2) Look for alternative power generation. The reality is that as per capita income increases the power consumption will also increase. Any nation, especially India, has to make decision based on short-term economic sense and long-term national security. China has been doing this very well in my mind. They have diversified their power generation and continue to do so. It will be very short-sighted to continue to have 86% of India’s power coming from coal and hydro. All technologies need to be explored and deployed, not just limited to solar/wind/nuclear. I think Nuclear is a clear winner from base loading point of view.

        3) Reduce energy foot-print. We have to make a conscious effort to ensure that our energy consumption does not shoot through the roof as we become wealthy. California, under the tutelage of Arthur Rosenfeld, has demonstrated that energy consumption can be kept flat even with rising prosperity. This comes via developing newer more efficient technologies, i.e. LED lighting, Cars with better mileage, and then using rules and regulations to force manufacturers to bring the new technology to the masses.

        As far as China problem goes. As a smart businessman/woman, I will leverage the existing situation to build out energy portfolio. We will find alternative to rising costs in China, when we get to the bridge.

        Best Regards,


  6. Nuclear is the only solution. Cleanest, safe and cost effective. They will eventually be the biggest player of nuclear in the world or they will fold.

  7. As more data emerges from the recent power failure in India, it is becoming evident that the leadership saw this coming and they turned blind eye to all the warnings. I assert that the inability to prevent this event from happening has more to do with political situation in India. And here is why:

    1) Historically, the organization that operates power grid and the power ministry knew exactly that this is time when if dry weather prevails and the monsoon is less than adequate, there will be dip in hydro power production and farmers are going to kick-start their electricity based water pumps to irrigate their fields.

    2) Weeks before the actual power grid failure there were all indications to who the culprit states would be. But no action was taken to reprimand them. While there are penalties for perpetrators, they are joke as they not enforceable.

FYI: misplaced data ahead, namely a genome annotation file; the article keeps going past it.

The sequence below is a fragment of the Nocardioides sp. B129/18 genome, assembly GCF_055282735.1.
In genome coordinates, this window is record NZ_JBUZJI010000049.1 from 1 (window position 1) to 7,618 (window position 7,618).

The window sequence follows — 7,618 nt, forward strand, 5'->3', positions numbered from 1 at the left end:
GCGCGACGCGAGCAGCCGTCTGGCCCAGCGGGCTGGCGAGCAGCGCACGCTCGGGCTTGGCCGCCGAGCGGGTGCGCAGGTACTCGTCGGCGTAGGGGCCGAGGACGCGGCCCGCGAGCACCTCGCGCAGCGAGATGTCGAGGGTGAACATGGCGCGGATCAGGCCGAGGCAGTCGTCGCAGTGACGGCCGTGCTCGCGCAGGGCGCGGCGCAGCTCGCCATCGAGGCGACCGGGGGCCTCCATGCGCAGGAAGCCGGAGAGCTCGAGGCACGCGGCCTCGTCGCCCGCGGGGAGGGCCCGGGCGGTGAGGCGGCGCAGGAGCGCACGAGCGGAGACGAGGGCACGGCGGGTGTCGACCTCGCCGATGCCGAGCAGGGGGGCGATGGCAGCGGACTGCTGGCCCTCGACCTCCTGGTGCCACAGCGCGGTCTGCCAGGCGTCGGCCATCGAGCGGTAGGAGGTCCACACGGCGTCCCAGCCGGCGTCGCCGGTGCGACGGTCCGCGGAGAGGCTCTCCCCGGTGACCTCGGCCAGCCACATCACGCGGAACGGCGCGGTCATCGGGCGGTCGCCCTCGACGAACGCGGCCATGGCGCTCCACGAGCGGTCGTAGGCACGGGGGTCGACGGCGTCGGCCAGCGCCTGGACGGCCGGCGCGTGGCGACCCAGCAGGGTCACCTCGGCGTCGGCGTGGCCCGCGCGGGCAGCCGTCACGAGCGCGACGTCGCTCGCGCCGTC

And the lack of Power Ministry ability to do anything about this problem, stems from the fact that the government at the center is an Alliance of various parties. One of the key alliance party happens to be from the state that caused the grid collapse. The central government could not have done anything because it would destabilized the government.

  8. Folks,

    Since irrigation water by running electric pumps have been listed as one of the main causes of grid failure, I wanted to mention the state of Gujarat which is able to control electricity provided to electric tube-well through a central feeder system (refer to Jyotigram Yojna). Intelligent rationing of electricity through a separate central feeder system is also able to conserve ground water overdraft.

    In Bihar, we are installing replacing diesel powered and non-operational tube-wells to run on solar. No stress on the grid as its stand-alone. Solar irrigation pumps have a data/SIM card that allow remote monitoring and control (similar to what Katie had mentioned in one of her earlier posts). Our solution enables implementing varous irrigation schemes depending on crop type, water need, etc. The important thing is that the state government is able to achieve water conservation in times of drought using the remote control mechanism and there is electricity generation at point of use at prices cheaper than diesel powered. We have installed 70 solar irrigation tube wells in Bihar alone. During this period of drought and power grid failure, these farmers in Bihar had no problems and are set to have a great harvest this year when others in the country struggled.

    You can check us out at http://www.facebook.com/ClaroEnergy

    Your advise, help, comments are always helpful. Please feel free to reach me at mishra.soumitra@gmail.com.

    Katie, I wanted to share information about our work if there is interest at GigaOm.


  9. How do you feel about distributed generation via natural gas microturbine at single- and multi-family residential locations? It would seem to simulataneously provide localized generation for the household and contribute back into the grid. Distributed, micro generation provides more energy per square foot as there are spatial limitations to sizing solar arrays. I’m doubtful that there would be the associated supply-side reductions at a coal plant (at least not in the short-term). I see the a future with similar systemic failures in the US. Ravi K. Bhatia, California. USA.

  10. I totally agree water is more pressing issue in India. Relying on energy sources that are going to deplete the fresh water sources will be a major mistake. Good thing about Indians is they are very much used to power cuts. I am currently in Hyderabad and there is scheduled power cuts and I don’t mind to schedule my day around it. But if any fixation to eradicate power shortage is undertaken at the cost of water supply, it will have dire consequences.